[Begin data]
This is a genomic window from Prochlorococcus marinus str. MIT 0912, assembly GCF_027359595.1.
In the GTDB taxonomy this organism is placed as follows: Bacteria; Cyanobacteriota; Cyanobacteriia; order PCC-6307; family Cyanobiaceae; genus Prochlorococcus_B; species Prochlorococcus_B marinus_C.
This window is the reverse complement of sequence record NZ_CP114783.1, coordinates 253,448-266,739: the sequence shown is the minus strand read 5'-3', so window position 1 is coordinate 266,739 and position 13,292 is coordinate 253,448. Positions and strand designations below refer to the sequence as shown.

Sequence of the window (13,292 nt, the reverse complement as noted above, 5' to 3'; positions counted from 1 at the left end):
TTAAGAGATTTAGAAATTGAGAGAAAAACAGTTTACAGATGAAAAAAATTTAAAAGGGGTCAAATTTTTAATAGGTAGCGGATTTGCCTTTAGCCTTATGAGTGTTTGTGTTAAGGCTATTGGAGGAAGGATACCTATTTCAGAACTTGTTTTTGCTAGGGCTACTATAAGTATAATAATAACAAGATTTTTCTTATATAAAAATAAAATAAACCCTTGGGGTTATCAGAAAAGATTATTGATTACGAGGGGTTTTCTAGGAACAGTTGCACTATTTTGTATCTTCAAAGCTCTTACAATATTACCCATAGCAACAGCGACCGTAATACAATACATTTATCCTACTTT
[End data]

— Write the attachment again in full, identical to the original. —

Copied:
This is a genomic window from Prochlorococcus marinus str. MIT 0912, assembly GCF_027359595.1.
In the GTDB taxonomy this organism is placed as follows: Bacteria; Cyanobacteriota; Cyanobacteriia; order PCC-6307; family Cyanobiaceae; genus Prochlorococcus_B; species Prochlorococcus_B marinus_C.
This window is the reverse complement of sequence record NZ_CP114783.1, coordinates 253,448-266,739: the sequence shown is the minus strand read 5'-3', so window position 1 is coordinate 266,739 and position 13,292 is coordinate 253,448. Positions and strand designations below refer to the sequence as shown.

Sequence of the window (13,292 nt, the reverse complement as noted above, 5' to 3'; positions counted from 1 at the left end):
TTAAGAGATTTAGAAATTGAGAGAAAAACAGTTTACAGATGAAAAAAATTTAAAAGGGGTCAAATTTTTAATAGGTAGCGGATTTGCCTTTAGCCTTATGAGTGTTTGTGTTAAGGCTATTGGAGGAAGGATACCTATTTCAGAACTTGTTTTTGCTAGGGCTACTATAAGTATAATAATAACAAGATTTTTCTTATATAAAAATAAAATAAACCCTTGGGGTTATCAGAAAAGATTATTGATTACGAGGGGTTTTCTAGGAACAGTTGCACTATTTTGTATCTTCAAAGCTCTTACAATATTACCCATAGCAACAGCGACCGTAATACAATACATTTATCCTACTTT